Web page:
5 Things You Can Resell on eBay That Make the Most Money
Sometimes, it's easy to feel like eBay's moment in the sun has passed — at least as a seller. The heady days of flipping almost any item for a stratospheric profit may be over, but the market is still rife with opportunity for sellers willing to do a little research and find veins of hot "sleeper" items that are underserved by other listers. As an active eBay seller for the past 12 years, and at the risk of bolstering my own competition, let me share five fairly random categories of items that have served me well recently. (See also: Should I Sell This on Craigslist or eBay?)
1. Vintage Three-Piece Suits
I hate to sound like I'm generalizing, but hipsters in New York and Los Angeles are wild for three-piece suits. Vintage fitted styles, subtle patterns, and flat-front trousers are a few of the essential features that moves every single suit I list within a week. In my neck of the woods, I can usually score a vintage suit for $6.00 and flip it for $45.00 to $65.00, depending on quality, condition, style, etc. For quick sales and highest profits, avoid suits that have been dramatically tailored to fit a very specific body type, have noticeable wear, are missing buttons, or have non-functional zippers. (See also: No-Sew Ways to Fix Clothing)
2. Vintage Wingtips
Those fly suits need seriously stylish shoes from the same era. Men's vintage leather wingtips are a consistently hot seller, as buyers realize that new shoes of the same quality would set them back a few hundred bucks.
Go-to brands in this category are vintage Florsheim, Hanover, and O'Sullivan shoes. Look for leather uppers and leather soles, five-nail construction (which attaches the heel to the body of the shoe), and other markers of quality. In my area, it's possible to score a great pair of vintage kicks for $4.00 or $5.00 and resell them easily for $35.00 to $40.00.
3. Mid-Century Modern… Anything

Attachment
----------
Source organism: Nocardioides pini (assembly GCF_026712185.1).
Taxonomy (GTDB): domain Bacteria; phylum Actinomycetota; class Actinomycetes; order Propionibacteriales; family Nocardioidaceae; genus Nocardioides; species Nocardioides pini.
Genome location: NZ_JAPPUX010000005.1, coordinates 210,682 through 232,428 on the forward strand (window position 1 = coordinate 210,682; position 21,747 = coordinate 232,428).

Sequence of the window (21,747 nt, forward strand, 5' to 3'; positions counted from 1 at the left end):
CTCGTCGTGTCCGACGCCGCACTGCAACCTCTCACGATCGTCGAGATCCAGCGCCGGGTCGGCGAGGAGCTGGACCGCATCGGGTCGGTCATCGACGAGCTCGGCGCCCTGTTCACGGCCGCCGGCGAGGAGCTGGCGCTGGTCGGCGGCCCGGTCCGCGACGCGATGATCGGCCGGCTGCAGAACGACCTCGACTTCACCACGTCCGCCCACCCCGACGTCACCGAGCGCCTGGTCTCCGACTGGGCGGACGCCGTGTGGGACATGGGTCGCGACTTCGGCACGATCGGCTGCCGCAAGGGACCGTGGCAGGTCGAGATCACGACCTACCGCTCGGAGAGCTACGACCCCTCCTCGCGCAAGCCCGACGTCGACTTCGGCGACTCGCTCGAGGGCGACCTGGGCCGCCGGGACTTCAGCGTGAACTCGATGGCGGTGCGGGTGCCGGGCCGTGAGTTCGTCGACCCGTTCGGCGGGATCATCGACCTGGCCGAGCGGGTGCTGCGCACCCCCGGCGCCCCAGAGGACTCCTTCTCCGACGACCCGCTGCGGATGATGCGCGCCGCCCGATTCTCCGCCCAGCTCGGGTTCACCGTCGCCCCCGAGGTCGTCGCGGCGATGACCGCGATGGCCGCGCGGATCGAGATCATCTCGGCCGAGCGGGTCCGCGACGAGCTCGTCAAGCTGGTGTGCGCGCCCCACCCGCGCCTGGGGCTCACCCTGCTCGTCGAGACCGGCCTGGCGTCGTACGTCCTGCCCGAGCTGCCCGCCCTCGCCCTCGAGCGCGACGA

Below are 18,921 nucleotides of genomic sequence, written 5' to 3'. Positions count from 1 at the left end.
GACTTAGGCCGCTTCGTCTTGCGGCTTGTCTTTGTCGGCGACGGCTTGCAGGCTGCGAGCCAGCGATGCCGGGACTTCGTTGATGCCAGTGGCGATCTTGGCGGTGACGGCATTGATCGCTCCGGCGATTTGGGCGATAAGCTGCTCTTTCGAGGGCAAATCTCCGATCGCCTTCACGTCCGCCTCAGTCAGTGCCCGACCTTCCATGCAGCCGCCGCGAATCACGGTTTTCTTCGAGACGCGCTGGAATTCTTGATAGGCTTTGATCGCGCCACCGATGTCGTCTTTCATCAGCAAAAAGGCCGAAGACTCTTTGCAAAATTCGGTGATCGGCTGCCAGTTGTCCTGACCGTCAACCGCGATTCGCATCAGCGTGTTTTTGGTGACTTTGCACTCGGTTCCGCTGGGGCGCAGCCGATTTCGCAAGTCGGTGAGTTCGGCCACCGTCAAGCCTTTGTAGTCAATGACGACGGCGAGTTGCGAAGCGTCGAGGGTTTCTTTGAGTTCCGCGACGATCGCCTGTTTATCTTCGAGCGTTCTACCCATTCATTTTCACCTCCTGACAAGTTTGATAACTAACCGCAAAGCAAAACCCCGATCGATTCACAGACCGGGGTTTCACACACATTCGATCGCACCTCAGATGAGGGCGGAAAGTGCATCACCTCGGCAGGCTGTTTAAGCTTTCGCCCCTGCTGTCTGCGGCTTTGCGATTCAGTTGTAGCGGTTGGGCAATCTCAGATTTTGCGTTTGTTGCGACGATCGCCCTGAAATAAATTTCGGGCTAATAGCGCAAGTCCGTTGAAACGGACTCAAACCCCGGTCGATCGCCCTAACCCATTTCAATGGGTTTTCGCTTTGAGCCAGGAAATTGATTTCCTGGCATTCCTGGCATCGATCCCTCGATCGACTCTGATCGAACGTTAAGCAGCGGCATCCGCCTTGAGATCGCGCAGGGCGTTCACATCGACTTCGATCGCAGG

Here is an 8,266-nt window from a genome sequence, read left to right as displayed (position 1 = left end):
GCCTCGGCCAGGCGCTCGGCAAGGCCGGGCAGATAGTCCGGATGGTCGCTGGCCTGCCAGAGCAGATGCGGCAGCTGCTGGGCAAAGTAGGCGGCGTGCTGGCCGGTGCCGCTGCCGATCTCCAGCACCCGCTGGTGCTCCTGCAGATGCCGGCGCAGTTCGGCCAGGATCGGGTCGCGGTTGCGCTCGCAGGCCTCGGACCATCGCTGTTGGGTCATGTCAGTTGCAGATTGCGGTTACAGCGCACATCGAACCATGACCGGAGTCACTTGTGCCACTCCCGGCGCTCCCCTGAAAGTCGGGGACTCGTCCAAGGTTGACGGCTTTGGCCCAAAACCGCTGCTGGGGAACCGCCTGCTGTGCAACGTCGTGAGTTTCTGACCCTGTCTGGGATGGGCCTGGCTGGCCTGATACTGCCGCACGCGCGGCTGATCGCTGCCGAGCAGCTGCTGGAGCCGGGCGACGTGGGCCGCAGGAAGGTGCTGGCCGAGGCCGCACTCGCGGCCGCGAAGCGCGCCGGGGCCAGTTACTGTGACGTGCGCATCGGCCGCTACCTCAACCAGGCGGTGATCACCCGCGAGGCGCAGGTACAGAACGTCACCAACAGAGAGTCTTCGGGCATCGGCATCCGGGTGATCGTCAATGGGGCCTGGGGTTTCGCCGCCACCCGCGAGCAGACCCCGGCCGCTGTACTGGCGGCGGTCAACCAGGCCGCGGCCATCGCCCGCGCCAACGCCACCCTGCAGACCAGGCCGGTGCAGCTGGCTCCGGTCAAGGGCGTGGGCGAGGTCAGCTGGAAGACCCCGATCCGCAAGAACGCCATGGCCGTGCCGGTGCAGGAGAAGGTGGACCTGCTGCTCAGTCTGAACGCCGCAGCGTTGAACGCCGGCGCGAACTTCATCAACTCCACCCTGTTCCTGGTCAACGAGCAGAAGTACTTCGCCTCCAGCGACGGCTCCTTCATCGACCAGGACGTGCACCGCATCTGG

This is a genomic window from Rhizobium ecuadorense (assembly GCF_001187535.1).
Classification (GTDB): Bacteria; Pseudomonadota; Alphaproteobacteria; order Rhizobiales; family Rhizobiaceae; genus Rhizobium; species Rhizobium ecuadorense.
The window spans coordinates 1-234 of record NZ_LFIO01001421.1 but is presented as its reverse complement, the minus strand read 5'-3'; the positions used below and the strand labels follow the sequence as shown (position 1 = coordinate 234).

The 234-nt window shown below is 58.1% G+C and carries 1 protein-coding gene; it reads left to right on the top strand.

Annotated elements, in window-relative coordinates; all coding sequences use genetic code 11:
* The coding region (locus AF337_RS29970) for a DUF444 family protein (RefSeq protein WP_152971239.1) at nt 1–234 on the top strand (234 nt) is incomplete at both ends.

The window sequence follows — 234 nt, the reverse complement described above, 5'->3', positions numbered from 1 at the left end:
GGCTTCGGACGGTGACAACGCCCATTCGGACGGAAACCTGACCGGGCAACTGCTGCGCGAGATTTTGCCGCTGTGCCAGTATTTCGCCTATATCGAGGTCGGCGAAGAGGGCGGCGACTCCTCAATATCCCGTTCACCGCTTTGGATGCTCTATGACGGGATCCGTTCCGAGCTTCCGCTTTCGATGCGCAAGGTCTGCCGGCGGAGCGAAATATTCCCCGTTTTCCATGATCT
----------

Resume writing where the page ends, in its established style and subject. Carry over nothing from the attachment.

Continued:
The mid-century modern aesthetic has definitely caught on, and I won't win any recognition for being the first to market with Sputnik light fixtures or Eames chairs. But the continued opportunity in this category lies in the fact that many traditional antique dealers are still ignoring this era. It's completely possible in some parts of the country to pick up gems from the 1950s and 1960s for next to nothing, as the old guard scouts around for earlier twentieth century stock. (See also: How to Tell if You Should Refinish Wooden Furniture)
To illustrate, just a few months ago while on vacation in Oregon, a friend of mine and I found a rare Eames wire and dowel desk chair for $14.99 at a thrift store. We promptly listed and sold it for $450.00. Sure, those big-ticket flips don't happen every day, but there's a range of smaller mid-century items like vases, lamps, dinnerware, and artwork that can still fetch healthy profits.
4. Emo Clothing
Short for emotional, Emo is a style of rock music, but there's a strong associated fashion sense. Vintage souvenir t-shirts, ironic clothing of all sorts, and work jackets that advertise almost anything are just a few items that capture this youthful style. A quick eBay keyword search that includes the term, "emo," results in a nondescript vintage cardigan that someone paid $50.00 for and (dare I say it?) dozens of cheesy vintage track suits selling like hotcakes. Besides Emo, see what other vintage fashion items are hot sellers by searching with keywords like "rockabilly," "punk," and "bobber."
5.Vintage Ralph Lauren Clothing
Yes, this is your dad's Ralph Lauren clothing. Think 1980s and '90s preppie as you scout around for vintage Polo brand clothing. If you can find it cheap enough, there's a tidy profit to be made. Remember the Ralph Lauren teddy bear insignia? Well, a men's sweater with that iconic bear woven into it recently sold for $202.00 on eBay. Just last week, I sold a vintage Ralph Lauren oxford with a teddy bear insignia embroidered on the chest pocket for $42.00. (I paid $3.59 for it.) Don't tell me there aren't scores of similar classic shirts and sweaters floating around in thrift stores just waiting to be discovered. (See also: Criteria for Thrift Store Clothing)
Is your thrifting muscle twitching yet? If not, do some scouting around on eBay and randomly search for items you run across consistently in local auctions, flea markets, or yard sales. See what's selling and what's not. The wonderful thing about selling online is the wonderful thing about fashion — it's dynamic, and what's a dud today may be white-hot next month. EBay makes it easy to review what items have sold for in the recent past and sort by highest-to-lowest sale price. This type of legwork really pays off and can sometimes make you the only local buyer for entire categories of items — and as a seller, that's exactly where you want to be.
Are you a current or wannabe online seller? What niche products sell well for you and what advice would you give to sellers just starting out?